Record Display for the EPA National Library Catalog


OLS Field Name OLS Field Data
Main Title Chemical Characteristics and Temporal Trends in Eight Streams of the Catskill Mountains, New York. (Revised).
Author Murdoch, P. S. ; Stoddard, J. L. ;
CORP Author Corvallis Environmental Research Lab., OR. ;ManTech Environmental Technology, Inc., Corvallis, OR. ;Geological Survey, Albany, NY. Water Resources Div.
Publisher c1993
Year Published 1993
Report Number EPA/600/J-94/299;
Stock Number PB94-190535
Additional Subjects Acidification ; Streams ; Chemical properties ; Air pollution effects ; Catskill Mountains ; Atmospheric deposition ; Sulfates ; Nitric acid ; pH ; Concentration(Composition) ; Base flow ; Carbon ; Organic compounds ; Nitrates ; Neutralizing ; Trends ;
Library Call Number Additional Info Location Last
NTIS  PB94-190535 Most EPA libraries have a fiche copy filed under the call number shown. Check with individual libraries about paper copy. 11/11/1994
Collation 18p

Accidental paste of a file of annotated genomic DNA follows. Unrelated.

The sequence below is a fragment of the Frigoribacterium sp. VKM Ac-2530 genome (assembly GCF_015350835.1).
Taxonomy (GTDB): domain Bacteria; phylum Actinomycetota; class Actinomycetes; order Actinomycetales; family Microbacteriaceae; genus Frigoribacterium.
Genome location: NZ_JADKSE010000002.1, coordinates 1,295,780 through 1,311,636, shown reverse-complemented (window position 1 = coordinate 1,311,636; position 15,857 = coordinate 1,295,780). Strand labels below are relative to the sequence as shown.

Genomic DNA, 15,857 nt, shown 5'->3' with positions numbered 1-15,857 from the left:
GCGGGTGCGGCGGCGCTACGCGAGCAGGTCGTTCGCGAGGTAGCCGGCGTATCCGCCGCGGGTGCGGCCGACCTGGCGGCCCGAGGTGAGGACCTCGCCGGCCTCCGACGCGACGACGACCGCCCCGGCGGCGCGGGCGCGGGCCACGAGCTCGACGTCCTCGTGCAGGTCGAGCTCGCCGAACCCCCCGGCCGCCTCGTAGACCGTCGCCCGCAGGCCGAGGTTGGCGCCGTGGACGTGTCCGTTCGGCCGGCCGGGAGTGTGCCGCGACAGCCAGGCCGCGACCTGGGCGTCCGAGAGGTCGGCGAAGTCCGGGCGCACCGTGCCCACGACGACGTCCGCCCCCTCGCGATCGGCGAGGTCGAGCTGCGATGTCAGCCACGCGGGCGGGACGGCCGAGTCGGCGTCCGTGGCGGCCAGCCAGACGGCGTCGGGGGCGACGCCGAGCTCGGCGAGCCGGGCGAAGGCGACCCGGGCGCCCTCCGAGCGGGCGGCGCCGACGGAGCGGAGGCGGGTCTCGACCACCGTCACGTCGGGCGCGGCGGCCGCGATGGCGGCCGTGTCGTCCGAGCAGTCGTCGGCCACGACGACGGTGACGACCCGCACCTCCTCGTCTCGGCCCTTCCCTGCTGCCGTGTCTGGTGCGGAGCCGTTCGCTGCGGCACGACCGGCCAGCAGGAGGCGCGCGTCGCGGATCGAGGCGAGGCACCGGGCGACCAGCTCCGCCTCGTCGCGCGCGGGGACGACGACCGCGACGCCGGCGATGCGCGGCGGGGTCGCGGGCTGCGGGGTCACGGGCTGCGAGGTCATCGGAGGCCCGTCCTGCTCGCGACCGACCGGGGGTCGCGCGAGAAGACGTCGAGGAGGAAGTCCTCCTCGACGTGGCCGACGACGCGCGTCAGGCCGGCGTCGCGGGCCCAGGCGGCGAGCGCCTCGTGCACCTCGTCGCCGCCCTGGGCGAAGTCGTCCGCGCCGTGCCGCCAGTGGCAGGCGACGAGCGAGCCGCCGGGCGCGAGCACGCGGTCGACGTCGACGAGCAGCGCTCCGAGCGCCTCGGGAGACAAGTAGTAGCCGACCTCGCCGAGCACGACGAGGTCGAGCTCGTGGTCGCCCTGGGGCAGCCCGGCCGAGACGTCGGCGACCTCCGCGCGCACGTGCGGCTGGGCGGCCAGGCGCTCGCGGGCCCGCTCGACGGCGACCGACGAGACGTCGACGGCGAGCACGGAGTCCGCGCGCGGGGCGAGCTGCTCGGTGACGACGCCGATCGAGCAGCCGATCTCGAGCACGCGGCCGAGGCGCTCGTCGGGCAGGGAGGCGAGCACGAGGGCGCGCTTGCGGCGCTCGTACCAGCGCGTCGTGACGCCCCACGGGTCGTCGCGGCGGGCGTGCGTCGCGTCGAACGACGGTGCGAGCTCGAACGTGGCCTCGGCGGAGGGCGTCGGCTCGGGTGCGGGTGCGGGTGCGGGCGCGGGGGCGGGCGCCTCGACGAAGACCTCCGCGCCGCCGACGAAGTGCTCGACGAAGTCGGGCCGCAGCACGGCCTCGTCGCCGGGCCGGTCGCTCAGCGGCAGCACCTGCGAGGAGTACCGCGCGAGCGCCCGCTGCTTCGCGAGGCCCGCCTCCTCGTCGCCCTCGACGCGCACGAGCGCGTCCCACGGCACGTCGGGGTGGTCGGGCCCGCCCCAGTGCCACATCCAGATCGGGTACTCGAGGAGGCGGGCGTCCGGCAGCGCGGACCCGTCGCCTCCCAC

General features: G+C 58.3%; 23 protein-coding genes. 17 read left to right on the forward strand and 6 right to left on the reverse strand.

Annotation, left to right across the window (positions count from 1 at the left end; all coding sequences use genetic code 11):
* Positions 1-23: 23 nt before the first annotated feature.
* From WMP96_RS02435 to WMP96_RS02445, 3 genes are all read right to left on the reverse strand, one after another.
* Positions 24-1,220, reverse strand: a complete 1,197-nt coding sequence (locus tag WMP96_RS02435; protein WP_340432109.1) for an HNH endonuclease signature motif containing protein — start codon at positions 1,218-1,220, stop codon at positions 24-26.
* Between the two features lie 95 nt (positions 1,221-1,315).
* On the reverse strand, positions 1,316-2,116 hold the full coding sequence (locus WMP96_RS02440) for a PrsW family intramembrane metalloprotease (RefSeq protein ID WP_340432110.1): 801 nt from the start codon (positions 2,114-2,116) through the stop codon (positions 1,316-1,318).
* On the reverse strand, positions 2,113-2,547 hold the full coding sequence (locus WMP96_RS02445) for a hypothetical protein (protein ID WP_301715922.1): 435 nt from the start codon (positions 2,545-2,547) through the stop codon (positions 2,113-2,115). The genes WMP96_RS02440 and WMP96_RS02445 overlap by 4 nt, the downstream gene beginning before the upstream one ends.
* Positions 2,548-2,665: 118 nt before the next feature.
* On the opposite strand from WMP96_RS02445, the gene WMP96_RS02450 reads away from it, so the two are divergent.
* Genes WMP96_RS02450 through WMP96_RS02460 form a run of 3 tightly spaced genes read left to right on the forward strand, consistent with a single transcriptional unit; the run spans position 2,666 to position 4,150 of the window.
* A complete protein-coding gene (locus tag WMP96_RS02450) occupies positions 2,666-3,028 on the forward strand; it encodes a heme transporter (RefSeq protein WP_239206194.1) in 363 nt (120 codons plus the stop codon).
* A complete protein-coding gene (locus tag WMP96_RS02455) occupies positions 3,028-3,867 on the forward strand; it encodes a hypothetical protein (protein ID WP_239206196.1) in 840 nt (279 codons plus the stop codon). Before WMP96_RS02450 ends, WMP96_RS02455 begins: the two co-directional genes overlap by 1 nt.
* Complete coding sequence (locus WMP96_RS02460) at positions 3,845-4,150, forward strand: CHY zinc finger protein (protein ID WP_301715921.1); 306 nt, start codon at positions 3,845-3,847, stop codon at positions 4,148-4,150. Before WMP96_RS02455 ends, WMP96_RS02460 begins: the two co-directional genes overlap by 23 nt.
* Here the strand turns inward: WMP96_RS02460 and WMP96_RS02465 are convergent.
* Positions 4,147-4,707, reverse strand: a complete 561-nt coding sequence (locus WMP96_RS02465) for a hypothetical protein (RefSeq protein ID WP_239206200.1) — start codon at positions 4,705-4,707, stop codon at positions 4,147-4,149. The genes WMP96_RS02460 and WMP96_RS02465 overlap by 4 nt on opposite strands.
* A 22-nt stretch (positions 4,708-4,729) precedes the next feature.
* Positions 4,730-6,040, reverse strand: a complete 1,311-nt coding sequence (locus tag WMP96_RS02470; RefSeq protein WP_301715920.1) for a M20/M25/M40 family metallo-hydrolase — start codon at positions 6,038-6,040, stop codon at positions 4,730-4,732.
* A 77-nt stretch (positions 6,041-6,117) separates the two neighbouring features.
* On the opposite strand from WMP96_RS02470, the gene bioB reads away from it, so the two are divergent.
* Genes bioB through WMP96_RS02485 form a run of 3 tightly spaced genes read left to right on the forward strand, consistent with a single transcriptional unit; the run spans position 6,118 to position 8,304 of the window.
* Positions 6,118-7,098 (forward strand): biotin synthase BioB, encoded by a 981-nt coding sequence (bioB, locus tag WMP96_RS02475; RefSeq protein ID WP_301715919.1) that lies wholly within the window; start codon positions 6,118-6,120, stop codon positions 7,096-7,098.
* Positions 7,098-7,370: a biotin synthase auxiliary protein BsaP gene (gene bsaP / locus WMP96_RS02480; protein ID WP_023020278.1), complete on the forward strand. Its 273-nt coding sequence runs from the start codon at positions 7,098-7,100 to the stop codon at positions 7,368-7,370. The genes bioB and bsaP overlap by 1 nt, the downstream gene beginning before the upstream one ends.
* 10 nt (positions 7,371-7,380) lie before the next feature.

Discharge-concentration relations in eight streams studied by the U.S. Geological Survey as part of the U.S. EPA Long-Term Monitoring Project (1983 - 1989) indicate acidification of some streams by sulfuric and nitric acid from atmospheric deposition, and organic acids from soils. Concentrations of major ions in precipitation were similar to those reported at other sites in the Northeast. Average concentrations of sulfate and nitrate were similar among streams; base cation concentrations differed widely and the differences paralleled variations in acid neutralizing capacity (ANC). Baseflow ANC is not a strong predictor of stream acidity at high flow; some streams with high baseflow ANC showed declines to near zero ANC at high flow and one stream with low ANC at baseflow did not approach zero ANC as flow increased. Episodic decreases in ANC and pH during peak flows were associated with increases in concentrations of nitrate and dissolved organic carbon. Differences between measured ANC and concentrations of calcium and magnesium were equivalent to concentrations of sulfate. Episodic decreases in ANC and pH during peak flows were associated with increases in nitrate concentrations and dissolved organic carbon.